It might be called Putin-Medvedev goulash: same stuff, served on a different plate. You try to figure out what it really is, when all the time, you know.

It’s a political stew that you can find today on almost every street corner in the world.

Sunday, October 14, 2012

Hostage to ourselves

So many of us seem to think the answer to all of our problems lies in replacing a single politician with almost any other. I’m not so sure. In fact, as far as I can tell, the politicians presenting themselves for election or re-election, have all missed the point. Holding office isn’t the reason for being elected. Somewhere along the way though, that idea seems to have insinuated itself into the political DNA. It has infected political discourse at every level.

In response to a comment I made about where the Congress could look to find solutions to our growing debt (including their own pockets) I met agreement with a correspondent who then went on to say that if we replace the man in the White House with one of a different political persuasion, all of our problems could be solved. Well, while I may not find the current occupant doing everything I would like to see done, in ways I might agree are the best, still (given the possible choices) exchanging leaders is not the answer to all our problems. Considering the choices, I’m not at all keen on electing someone who wants to get the government off our backs and into our bedrooms. Any man (or woman) who thinks that the salvation of democracy and the American Way resides in having a third party privy to what we do in the most intimate of situations, and with whom, and according to only one theology, is (to my mind) misreading and misinterpreting the whole concept of America, and of democracy (with a little "d" because democracy is for all the people, great and small).

There are real issues before us. There are differences of opinion, and optional solutions, but they get lost in the blather about things that we cannot change, or have no business trying to change, or both. Where are the real thinkers today? Have they all gone into hiding because of what they face if they raise their voices?

It isn’t that politics and politicians have changed so much, of course. Rancorous discourse has been a part of the political process from the beginning of our country (and elsewhere before that). It is just that it happens so much faster, over a so much broader field, that there is no time to hear the words or see the problems.

No matter where we go, we can’t get away from who and what we are, can we? We are holding ourselves hostage.

Sunday, October 7, 2012

From Sports Car to Sport Sedan to Pickup Truck in Just 50 Years

Later this week we will acknowledge our vows to be man and wife "until death do us part," by celebrating our golden wedding anniversary. It is a short span, as lives go, especially for two people who had decided that single-hood was better than couple-hood. That is, we met when we both had decided that marriage wasn’t something we wanted or needed. Then mutual friends introduced us at a party, we started talking, and . . . well, we just never stopped. Including saying "I do," on a sunny morning in October.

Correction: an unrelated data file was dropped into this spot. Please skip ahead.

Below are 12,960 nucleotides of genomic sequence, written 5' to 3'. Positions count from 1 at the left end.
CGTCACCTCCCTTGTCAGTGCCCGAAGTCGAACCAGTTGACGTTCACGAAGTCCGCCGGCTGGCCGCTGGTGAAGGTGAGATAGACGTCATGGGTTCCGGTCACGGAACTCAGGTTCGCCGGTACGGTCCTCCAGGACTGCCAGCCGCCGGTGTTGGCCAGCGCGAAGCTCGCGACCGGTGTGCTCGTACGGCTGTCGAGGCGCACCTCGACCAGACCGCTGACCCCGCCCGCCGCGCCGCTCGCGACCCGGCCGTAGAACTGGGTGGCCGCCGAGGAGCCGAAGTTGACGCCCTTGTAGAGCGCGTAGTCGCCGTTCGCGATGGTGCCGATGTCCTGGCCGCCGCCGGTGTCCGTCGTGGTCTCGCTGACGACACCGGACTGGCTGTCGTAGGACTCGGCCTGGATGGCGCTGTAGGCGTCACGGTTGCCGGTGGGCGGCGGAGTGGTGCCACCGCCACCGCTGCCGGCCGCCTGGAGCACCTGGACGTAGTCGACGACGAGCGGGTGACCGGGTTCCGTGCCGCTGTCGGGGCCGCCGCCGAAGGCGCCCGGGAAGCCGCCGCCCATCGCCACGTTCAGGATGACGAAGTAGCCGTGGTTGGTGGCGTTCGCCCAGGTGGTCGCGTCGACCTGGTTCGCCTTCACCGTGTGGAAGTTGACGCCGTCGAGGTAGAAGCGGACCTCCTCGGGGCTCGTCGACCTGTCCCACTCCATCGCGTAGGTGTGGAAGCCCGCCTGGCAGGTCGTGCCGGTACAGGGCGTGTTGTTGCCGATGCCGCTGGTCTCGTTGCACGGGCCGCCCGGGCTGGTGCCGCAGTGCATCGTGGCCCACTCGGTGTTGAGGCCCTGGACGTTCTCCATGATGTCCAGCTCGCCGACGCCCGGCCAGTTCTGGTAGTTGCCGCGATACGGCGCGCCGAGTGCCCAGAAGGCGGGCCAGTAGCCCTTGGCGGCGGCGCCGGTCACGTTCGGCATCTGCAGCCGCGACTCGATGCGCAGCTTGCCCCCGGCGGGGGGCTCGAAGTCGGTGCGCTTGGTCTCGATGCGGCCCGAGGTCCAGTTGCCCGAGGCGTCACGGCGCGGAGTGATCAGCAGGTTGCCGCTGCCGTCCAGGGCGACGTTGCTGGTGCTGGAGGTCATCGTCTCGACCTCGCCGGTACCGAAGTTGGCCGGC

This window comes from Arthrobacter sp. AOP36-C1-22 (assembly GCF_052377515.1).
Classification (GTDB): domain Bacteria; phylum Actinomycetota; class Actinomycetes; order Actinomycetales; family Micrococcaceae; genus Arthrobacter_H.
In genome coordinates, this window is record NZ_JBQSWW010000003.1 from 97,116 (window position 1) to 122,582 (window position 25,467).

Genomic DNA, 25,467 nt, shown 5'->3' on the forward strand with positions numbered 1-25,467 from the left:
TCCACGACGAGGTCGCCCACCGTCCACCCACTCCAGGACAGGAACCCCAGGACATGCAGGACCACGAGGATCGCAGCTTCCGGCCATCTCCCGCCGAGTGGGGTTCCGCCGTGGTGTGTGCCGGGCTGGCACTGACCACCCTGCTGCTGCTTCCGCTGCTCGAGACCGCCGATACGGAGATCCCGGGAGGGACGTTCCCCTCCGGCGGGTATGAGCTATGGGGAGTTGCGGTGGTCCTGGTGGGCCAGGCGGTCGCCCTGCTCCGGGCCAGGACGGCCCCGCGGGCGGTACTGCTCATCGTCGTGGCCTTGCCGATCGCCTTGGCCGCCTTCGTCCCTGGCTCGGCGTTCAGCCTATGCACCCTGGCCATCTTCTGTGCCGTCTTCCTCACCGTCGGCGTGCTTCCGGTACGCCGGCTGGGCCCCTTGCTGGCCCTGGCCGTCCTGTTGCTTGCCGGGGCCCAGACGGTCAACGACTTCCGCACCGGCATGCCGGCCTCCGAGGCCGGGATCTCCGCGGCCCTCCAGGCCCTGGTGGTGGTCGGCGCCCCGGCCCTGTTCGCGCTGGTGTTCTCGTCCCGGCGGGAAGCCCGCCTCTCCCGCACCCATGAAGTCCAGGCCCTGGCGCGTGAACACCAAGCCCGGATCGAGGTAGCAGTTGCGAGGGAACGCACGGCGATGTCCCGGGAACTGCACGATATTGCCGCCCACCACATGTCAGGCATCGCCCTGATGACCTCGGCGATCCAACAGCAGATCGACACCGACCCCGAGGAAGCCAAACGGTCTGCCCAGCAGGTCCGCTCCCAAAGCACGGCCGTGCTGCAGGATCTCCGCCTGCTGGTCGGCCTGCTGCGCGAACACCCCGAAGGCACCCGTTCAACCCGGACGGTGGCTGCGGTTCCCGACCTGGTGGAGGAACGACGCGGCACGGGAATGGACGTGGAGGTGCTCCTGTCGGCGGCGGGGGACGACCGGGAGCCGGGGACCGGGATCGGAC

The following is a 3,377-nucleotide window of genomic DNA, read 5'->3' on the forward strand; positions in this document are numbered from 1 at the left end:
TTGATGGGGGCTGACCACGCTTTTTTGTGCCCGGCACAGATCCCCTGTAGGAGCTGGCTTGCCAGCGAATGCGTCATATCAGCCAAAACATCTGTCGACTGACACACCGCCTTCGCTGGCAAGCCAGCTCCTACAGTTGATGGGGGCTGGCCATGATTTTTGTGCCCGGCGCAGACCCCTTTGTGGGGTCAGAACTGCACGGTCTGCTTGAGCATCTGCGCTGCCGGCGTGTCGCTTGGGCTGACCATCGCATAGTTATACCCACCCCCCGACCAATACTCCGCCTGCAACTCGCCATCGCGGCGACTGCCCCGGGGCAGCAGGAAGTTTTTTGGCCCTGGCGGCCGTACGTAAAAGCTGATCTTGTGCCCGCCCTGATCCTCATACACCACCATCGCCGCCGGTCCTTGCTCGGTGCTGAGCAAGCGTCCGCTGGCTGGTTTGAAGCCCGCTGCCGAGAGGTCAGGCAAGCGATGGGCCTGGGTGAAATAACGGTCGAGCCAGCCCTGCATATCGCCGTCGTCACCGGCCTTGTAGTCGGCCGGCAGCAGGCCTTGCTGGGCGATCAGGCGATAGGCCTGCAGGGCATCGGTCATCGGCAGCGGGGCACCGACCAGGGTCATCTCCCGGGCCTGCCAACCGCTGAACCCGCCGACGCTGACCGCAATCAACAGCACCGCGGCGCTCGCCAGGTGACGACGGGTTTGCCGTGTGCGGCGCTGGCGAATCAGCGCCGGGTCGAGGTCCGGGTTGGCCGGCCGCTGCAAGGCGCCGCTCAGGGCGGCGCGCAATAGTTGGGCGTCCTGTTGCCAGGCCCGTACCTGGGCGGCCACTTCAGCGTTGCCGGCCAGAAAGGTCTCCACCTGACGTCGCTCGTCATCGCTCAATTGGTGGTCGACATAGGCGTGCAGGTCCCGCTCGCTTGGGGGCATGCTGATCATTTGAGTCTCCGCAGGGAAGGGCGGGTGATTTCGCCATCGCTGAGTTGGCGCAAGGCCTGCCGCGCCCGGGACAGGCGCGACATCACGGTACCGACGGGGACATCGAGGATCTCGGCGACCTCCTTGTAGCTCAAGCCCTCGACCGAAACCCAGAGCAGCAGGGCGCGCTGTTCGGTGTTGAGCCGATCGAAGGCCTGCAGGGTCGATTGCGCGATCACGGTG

When we met, I was convinced that the only kind of personal transportation one needed was a two-seater roadster with the top down and the wind in my face. That lasted a couple of years more, before a growing daughter and more realistic needs pushed us into a sedan with sporting pretensions. Now my garage holds a sports coupe, a 5-door squareback that is every bit as good in the mountains as any sports car of the ‘50s, a couple of tractors, a 4-wheel drive sport-utility vehicle and a pick-up truck. And instead of a Georgetown apartment, we live three-hours away from that neighborhood in a setting that can only be described as bucolic. And we are still talking. Not just speaking, but talking. More and more that seems to involve recollections, but there are still new ideas, and new experiences to talk about.

When we were married we agreed to a few rules that have guided us along the way. They are simple, and to our minds, common sense:

Always treat the one closest to you with the greatest care. Too many people, we observed, seem to treat strangers with more courtesy and love than those closest to them.

Never go to bed with a problem unresolved.

Don’t wait until you have constructed the perfect sentence or paragraph before saying what’s on your mind.

At the same time, be careful that the words you use are not hurtful. Ephemeral they may be, but words do not die once spoken. The clever riposte, the "zinger" that kills, does just that: kills love and respect.

Never part without a kiss and the words,  "I love you." You never know when it may be your last opportunity.
Those are the basic rules we try to live by every day. Love, the adhesive in our life together, is the strongest bond there is. It is not always easy, or convenient, or simple, but it is always worth everything.

Fifty is not a magic word. Love is.